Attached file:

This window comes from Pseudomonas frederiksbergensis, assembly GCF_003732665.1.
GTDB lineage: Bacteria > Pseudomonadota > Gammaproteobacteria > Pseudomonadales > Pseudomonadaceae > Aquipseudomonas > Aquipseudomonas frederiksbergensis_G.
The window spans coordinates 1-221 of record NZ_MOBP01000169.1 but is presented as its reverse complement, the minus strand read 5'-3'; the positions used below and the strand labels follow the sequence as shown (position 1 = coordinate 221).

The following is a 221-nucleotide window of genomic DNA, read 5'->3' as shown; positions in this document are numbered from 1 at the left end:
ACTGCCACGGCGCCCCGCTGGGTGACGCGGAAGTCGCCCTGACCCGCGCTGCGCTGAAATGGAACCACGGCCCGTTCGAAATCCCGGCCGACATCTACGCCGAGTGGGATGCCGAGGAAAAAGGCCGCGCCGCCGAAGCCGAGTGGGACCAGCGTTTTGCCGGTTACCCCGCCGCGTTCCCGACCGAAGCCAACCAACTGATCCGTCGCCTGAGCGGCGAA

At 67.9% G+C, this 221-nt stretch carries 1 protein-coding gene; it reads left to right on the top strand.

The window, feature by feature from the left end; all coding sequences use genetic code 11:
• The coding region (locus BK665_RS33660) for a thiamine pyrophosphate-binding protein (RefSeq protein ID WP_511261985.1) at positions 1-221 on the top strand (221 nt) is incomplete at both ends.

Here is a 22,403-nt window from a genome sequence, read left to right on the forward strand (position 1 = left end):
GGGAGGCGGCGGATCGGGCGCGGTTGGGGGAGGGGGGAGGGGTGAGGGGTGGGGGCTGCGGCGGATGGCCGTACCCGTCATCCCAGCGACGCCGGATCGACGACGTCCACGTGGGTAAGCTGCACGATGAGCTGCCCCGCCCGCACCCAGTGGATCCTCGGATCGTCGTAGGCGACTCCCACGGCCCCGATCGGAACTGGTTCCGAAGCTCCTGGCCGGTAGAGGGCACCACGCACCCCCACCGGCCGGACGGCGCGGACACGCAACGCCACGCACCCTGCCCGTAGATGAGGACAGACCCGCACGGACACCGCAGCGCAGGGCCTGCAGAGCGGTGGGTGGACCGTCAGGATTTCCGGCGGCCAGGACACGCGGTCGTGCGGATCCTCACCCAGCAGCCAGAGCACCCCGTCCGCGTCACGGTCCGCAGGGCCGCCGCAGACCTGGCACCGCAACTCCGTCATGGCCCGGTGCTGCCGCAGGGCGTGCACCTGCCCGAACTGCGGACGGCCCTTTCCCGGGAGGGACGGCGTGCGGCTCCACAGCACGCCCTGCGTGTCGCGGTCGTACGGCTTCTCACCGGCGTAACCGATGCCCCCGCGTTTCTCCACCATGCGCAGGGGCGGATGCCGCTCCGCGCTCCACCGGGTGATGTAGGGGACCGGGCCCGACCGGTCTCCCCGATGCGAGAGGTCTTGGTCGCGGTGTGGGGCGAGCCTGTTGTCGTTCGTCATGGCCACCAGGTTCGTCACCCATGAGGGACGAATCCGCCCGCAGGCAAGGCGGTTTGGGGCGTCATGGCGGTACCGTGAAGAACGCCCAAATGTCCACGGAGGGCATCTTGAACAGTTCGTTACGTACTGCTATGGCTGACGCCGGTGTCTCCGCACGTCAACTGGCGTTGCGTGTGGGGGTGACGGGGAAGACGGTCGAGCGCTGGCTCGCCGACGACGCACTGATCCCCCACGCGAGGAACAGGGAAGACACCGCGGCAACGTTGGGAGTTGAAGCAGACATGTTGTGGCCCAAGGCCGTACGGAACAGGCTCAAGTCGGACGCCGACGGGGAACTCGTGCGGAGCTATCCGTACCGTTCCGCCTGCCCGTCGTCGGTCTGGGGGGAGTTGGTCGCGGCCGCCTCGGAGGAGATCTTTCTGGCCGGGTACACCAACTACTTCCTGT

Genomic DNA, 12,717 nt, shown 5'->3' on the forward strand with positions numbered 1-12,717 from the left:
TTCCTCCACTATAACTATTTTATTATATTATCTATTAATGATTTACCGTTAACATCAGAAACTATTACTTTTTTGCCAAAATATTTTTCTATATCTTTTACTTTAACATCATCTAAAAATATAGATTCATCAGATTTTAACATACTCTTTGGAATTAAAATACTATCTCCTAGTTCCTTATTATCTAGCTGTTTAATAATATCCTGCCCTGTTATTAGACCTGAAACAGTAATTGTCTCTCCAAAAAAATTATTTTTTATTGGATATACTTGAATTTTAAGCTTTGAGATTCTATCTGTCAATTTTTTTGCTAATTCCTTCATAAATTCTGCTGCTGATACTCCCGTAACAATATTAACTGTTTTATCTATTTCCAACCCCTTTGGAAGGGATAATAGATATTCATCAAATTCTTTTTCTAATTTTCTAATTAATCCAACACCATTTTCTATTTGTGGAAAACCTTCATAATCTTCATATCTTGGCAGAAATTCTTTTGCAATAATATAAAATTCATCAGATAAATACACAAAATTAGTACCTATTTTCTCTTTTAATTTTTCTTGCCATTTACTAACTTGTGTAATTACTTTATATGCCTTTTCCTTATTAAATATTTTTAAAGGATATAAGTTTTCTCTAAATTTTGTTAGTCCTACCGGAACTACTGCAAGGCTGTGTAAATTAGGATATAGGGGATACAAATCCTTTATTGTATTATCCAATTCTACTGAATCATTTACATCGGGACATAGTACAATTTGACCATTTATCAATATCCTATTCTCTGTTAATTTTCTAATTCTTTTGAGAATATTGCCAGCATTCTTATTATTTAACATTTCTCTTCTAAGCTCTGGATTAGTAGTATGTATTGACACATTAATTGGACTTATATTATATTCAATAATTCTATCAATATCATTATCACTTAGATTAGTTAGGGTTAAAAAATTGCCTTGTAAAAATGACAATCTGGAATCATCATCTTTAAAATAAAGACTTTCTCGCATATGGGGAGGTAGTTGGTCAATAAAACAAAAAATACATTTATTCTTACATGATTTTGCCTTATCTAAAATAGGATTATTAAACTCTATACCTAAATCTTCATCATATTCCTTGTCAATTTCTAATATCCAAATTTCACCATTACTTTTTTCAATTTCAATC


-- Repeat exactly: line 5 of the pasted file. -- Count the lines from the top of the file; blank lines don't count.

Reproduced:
ACTGCCACGGCGCCCCGCTGGGTGACGCGGAAGTCGCCCTGACCCGCGCTGCGCTGAAATGGAACCACGGCCCGTTCGAAATCCCGGCCGACATCTACGCCGAGTGGGATGCCGAGGAAAAAGGCCGCGCCGCCGAAGCCGAGTGGGACCAGCGTTTTGCCGGTTACCCCGCCGCGTTCCCGACCGAAGCCAACCAACTGATCCGTCGCCTGAGCGGCGAA